Skip to main content
New Swift-BAT/GUANO and IceCube Notice Types Available! See news and announcements

GCN Circular 24998

Subject
LIGO/Virgo S190706ai: Identification of a GW compact binary merger candidate
Date
2019-07-06T23:06:25Z (5 years ago)
From
Siddharth Mohite at U of Wisconsin-Milwaukee <srmohite@uwm.edu>
The LIGO Scientific Collaboration and the Virgo Collaboration report:


We identified the compact binary merger candidate S190706ai during
real-time processing of data from LIGO Hanford Observatory (H1), LIGO
Livingston Observatory (L1), and Virgo Observatory (V1) at 2019-07-06
22:26:41.345 UTC (GPS time: 1246487219.345). The candidate was found
by the PyCBC Live [1], CWB [2], GstLAL [3], MBTAOnline [4], and SPIIR
[5] analysis pipelines.

S190706ai is an event of interest because its false alarm rate, as
estimated by the online analysis, is 1.9e-09 Hz, or about one in 16
years. The event's properties can be found at this URL:

https://gracedb.ligo.org/superevents/S190706ai

The classification of the GW signal, in order of descending
probability, is BBH (99%), Terrestrial (1%), BNS (<1%), NSBH (<1%), or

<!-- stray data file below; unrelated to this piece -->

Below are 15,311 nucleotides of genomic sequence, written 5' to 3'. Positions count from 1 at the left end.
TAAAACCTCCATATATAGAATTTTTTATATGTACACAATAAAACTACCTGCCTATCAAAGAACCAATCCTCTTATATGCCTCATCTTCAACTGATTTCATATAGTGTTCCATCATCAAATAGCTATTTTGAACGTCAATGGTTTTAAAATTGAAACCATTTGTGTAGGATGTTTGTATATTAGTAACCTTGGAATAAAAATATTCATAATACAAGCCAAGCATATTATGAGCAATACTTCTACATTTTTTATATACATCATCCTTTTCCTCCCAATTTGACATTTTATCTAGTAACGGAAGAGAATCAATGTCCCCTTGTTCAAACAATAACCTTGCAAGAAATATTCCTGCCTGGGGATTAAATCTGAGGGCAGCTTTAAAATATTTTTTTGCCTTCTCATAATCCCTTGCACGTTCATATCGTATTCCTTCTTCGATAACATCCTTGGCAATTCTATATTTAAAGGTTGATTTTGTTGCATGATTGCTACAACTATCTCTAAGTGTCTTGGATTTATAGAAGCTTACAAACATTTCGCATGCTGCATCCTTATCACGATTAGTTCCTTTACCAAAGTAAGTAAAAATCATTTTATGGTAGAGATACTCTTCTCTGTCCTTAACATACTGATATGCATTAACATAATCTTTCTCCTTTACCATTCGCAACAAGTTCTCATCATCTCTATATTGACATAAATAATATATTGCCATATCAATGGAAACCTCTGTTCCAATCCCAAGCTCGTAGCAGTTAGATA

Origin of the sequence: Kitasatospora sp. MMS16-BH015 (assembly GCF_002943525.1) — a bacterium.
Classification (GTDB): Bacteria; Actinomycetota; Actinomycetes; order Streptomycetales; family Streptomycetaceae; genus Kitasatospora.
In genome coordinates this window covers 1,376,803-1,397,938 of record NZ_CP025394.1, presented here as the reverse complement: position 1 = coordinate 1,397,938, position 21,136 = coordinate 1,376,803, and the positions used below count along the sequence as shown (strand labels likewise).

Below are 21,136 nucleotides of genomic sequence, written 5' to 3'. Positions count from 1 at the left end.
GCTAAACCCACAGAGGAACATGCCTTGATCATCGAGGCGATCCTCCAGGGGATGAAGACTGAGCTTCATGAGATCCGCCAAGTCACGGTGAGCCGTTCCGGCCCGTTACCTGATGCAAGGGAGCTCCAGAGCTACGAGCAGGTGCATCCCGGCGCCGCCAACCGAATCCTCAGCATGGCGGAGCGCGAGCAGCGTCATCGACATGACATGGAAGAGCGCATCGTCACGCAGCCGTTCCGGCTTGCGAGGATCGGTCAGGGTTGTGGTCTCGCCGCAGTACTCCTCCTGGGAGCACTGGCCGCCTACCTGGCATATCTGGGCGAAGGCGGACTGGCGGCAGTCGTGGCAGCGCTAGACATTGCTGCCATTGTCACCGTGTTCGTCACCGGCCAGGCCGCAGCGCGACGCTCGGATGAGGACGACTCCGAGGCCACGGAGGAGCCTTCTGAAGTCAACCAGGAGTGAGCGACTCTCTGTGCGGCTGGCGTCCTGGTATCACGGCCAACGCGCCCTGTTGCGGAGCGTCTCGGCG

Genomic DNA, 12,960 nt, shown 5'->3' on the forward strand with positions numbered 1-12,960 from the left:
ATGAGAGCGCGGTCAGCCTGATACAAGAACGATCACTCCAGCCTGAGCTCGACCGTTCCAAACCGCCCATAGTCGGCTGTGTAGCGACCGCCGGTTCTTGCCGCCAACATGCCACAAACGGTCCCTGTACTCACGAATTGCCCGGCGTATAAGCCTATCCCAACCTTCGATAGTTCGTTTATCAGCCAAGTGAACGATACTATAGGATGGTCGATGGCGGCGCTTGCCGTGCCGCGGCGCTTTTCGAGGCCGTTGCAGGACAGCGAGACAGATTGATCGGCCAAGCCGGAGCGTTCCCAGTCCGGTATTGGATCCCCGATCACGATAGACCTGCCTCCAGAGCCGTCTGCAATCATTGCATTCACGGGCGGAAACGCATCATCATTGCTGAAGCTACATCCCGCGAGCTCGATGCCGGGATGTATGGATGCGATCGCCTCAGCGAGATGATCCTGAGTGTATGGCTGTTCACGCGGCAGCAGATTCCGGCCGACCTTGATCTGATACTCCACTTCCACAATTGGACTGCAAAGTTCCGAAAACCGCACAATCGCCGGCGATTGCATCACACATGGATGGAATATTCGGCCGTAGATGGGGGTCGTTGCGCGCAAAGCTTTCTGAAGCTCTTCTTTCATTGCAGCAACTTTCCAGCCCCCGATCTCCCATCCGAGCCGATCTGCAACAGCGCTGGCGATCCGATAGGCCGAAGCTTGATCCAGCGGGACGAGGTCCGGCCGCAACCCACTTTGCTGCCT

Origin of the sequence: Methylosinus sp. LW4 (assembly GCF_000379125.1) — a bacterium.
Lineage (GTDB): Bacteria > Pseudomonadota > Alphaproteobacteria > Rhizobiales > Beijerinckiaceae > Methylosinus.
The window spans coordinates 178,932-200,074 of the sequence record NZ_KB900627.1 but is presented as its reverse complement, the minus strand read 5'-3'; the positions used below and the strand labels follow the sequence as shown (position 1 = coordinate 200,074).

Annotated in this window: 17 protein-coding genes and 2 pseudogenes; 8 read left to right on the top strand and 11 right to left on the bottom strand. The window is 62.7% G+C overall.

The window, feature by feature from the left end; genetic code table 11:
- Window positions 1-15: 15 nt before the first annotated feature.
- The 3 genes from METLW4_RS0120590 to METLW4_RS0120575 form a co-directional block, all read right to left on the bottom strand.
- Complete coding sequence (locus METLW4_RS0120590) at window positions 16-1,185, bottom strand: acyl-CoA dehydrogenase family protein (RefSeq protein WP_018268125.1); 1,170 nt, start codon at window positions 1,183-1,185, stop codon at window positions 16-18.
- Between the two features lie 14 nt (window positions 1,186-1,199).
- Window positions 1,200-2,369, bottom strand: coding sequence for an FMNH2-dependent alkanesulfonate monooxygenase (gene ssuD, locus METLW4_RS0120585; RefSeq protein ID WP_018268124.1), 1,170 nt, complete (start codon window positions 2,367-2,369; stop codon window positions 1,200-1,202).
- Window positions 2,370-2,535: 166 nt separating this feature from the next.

MassGap (<1%).

Assuming the candidate is astrophysical in origin, there is strong
evidence against the lighter compact object having a mass < 3 solar
masses (HasNS: <1%). Using the masses and spins inferred from the
signal, there is strong evidence against matter outside the final
compact object (HasRemnant: <1%).

One sky map is available at this time and can be retrieved from the
GraceDB event page:
 * bayestar.fits.gz, an updated localization generated by BAYESTAR
[6], distributed via GCN notice about 17 minutes after the candidate

For the bayestar.fits.gz sky map, the 90% credible region is 1100
deg2. Marginalized over the whole sky, the a posteriori luminosity
distance estimate is 5725 +/- 1446 Mpc (a posteriori mean +/- standard
deviation).

For further information about analysis methodology and the contents of
this alert, refer to the LIGO/Virgo Public Alerts User Guide
<https://emfollow.docs.ligo.org/userguide/>.

 [1] Nitz et al. PRD 98, 024050 (2018)
 [2] Klimenko et al. PRD 93, 042004 (2016)
 [3] Messick et al. PRD 95, 042001 (2017)
 [4] Adams et al. CQG 33, 175012 (2016)
 [5] Qi Chu, PhD Thesis, The University of Western Australia (2017)
 [6] Singer & Price PRD 93, 024013 (2016)
Looking for U.S. government information and services? Visit USA.gov